Announced at a workshop on January 16 by
the Vietnam Institute for Economic and Policy Research (VEPR) Director Nguyen Duc Thanh, the independent assessment report affirmed key 2017 economic successes across sectors, mainly due to increases in exports, investment and domestic consumption.
He forecast that Vietnam’s 2018 economic growth rate will be 6.65%. This is within the 2018 targeted range, as passed by the National Assembly (NA), between 6.5% and 6.7%.
With current favourable conditions maintained, other NA yearly objectives including an export growth rate from 7 to 8 percent and average consumer price index of 4% are also within reach, said Thanh.
Achievements such as the GDP growth rate of 6.81%, exceeding the National Assembly’ annual target, improvements in the manufacturing and agriculture sectors and recovery of the service sector were also noted.
Speaking at the event, Truong Dinh Tuyen, former industry and trade minister, attributed such macroeconomic stability to the Government’s determination to enact institutional investment environment reforms.
In the same vein, Le Dang Doanh, former Director of the Central Institute for Economic Management (CIEM), said that contrary to inflation forecasts in 2017’s last quarter, the State Bank of Vietnam’s (SBV) flexible and prudent monetary policy proved to be effective in curbing market prices.
Nonetheless, Doanh warned that the high budget deficit and public debt will continue to seriously hinder the economy. While public investment is still limited, high recurrent expenditures will be a burden on the State budget in 2018, he added.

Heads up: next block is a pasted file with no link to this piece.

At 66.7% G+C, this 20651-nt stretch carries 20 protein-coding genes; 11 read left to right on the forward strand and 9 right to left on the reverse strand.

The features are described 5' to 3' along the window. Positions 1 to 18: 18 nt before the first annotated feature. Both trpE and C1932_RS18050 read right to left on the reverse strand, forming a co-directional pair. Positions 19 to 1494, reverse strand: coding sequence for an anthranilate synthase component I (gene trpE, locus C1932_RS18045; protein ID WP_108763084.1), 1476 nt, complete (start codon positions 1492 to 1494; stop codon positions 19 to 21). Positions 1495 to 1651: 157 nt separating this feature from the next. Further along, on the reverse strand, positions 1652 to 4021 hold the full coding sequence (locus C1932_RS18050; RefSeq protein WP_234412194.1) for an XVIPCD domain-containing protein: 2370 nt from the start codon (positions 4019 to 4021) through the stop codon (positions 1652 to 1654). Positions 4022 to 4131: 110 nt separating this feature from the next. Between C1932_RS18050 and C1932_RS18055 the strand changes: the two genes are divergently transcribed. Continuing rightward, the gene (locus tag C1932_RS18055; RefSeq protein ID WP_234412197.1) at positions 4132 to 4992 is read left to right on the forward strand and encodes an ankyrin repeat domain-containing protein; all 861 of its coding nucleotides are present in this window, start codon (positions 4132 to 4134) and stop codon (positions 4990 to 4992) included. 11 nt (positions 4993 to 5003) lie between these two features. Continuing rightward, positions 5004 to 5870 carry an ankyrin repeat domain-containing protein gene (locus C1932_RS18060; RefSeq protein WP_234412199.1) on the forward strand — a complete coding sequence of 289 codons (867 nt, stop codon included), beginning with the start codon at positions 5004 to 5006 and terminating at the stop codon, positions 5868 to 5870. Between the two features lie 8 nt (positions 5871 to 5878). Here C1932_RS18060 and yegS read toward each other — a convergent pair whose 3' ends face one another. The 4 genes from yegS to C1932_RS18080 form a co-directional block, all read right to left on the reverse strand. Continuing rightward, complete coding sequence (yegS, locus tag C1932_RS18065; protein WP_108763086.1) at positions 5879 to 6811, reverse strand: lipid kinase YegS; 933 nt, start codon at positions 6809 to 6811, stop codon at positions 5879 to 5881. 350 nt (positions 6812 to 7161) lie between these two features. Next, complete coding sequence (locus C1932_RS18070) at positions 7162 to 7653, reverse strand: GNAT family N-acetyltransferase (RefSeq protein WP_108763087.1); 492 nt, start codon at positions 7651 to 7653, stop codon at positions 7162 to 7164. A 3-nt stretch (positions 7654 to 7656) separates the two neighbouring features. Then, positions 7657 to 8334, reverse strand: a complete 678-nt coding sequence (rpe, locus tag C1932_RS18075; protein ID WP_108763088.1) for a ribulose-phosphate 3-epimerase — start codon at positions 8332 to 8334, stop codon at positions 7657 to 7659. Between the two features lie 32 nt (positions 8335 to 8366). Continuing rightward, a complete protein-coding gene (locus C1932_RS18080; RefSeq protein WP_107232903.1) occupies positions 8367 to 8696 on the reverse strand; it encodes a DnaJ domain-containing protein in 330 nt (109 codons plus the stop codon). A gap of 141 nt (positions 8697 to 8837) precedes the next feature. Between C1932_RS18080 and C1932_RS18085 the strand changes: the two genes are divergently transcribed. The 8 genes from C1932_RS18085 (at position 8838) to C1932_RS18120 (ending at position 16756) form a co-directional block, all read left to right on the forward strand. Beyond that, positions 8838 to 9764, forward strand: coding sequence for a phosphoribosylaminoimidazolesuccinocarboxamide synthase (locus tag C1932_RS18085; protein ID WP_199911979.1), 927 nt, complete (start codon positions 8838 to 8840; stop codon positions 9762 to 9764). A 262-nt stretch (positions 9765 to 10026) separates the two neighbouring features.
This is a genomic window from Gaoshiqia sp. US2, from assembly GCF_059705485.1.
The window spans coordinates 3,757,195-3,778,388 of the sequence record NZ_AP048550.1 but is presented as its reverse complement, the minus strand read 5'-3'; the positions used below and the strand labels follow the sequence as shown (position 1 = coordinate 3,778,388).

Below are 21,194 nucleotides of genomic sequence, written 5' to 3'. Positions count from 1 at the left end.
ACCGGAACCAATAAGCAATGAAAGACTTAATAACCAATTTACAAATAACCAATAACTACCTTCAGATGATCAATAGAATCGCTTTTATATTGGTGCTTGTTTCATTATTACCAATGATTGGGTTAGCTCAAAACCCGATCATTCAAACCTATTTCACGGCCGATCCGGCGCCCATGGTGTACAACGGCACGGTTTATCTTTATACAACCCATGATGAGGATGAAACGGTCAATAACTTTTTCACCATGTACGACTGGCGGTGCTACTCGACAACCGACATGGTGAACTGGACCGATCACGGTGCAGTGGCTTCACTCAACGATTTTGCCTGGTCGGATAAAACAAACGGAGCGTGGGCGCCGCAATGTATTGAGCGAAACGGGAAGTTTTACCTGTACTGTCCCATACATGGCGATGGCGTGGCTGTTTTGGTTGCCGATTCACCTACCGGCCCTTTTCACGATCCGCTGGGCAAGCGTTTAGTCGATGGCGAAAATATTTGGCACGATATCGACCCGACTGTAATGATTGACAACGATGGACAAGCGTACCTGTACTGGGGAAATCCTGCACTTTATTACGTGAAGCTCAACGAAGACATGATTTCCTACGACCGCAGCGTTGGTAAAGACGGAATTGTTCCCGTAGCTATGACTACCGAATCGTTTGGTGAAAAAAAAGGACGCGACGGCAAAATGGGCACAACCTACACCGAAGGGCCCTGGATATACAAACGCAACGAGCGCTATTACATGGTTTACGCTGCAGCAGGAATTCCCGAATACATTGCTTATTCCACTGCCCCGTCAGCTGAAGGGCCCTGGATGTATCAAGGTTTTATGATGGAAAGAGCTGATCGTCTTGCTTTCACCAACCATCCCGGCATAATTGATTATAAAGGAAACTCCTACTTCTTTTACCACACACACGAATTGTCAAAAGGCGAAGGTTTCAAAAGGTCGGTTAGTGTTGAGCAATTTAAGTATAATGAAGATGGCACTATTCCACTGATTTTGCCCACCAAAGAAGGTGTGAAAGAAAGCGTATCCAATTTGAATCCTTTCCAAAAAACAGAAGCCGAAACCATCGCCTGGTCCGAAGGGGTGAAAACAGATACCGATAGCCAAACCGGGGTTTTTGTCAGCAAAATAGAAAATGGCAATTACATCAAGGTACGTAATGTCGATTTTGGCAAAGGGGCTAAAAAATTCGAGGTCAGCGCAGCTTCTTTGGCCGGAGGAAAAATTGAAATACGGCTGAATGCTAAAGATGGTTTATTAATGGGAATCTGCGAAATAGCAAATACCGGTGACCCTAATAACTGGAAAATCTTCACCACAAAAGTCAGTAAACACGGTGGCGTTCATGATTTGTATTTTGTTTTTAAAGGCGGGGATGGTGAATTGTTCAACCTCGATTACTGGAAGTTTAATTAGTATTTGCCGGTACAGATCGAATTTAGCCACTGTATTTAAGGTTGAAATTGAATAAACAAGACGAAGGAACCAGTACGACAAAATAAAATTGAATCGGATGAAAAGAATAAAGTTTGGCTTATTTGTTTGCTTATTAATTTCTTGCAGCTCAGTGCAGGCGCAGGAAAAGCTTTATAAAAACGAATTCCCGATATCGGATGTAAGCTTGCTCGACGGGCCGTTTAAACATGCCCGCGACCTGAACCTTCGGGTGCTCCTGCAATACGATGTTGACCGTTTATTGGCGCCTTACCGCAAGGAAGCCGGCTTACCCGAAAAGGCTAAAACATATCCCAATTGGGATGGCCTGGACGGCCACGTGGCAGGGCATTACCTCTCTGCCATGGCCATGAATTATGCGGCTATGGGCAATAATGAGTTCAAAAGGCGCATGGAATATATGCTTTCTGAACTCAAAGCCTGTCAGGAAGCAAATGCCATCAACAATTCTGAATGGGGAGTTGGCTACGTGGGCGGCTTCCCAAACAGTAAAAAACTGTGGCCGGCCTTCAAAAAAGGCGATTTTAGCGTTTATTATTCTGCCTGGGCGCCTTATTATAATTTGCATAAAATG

Prominent economist Vo Tri Thanh commented that monetary policy would continue to be tightened, despite the SBV’s pledges to loosen. Still, stable systematic liquidity facilitates low interbank interest rates.
Meanwhile, economist Nguyen Tri Hieu was convinced that in 2017 the Vietnamese credit sector focused largely on industry and trade, gobbling 78.4% out of total credit. This partly explains the impressive growth in the manufacturing sector as well as in the service sector.
However, he was worried that as the country’s 2017 credit-to-GDP rate was around 135%, higher than other countries with similar levels of development and approaching previous instability levels. He said this could lead to the disruption of the banking system’s financial balance.
Despite positive signs, there remain potential challenges associated with macroeconomic instability in 2018, as many internal and external economic problems have yet to be thoroughly resolved, admitted Thanh.
Economic problems that will remain dead-weight burdens to growth include low labour productivity, diminishing advantage of cheap labour due to the 4.0 industrial revolution’s impact, declining mining output, stagnation in the manufacturing and agricultural sector, increasing budget deficits and public debt.
Dependence on the world economy and the foreign invested sector also creates many major uncertainties for Vietnam in 2018, relating to geopolitical developments and trade protectionism as well as rapid global technology changes, Thanh concluded.
As such, Tuyen suggested that as the country stops being eligible for official development aid, foreign donors would gradually withdraw and only provide loans at preferential interest rates. Vietnam would need to utilise internal resources as a motivation for growth.
The Government should take drastic and comprehensive policy measures to tighten recurrent expenditures and improve labour productivity in the context of the current demographic dividend, to sustain the current growth momentum, said Tuyen.
Since 2014, the VEPR’s macroeconomic reports have been published quarterly and annually with support from the Konrad-Adenauer Stiftung (KAS) to discuss trending economic issues and propose potential solutions.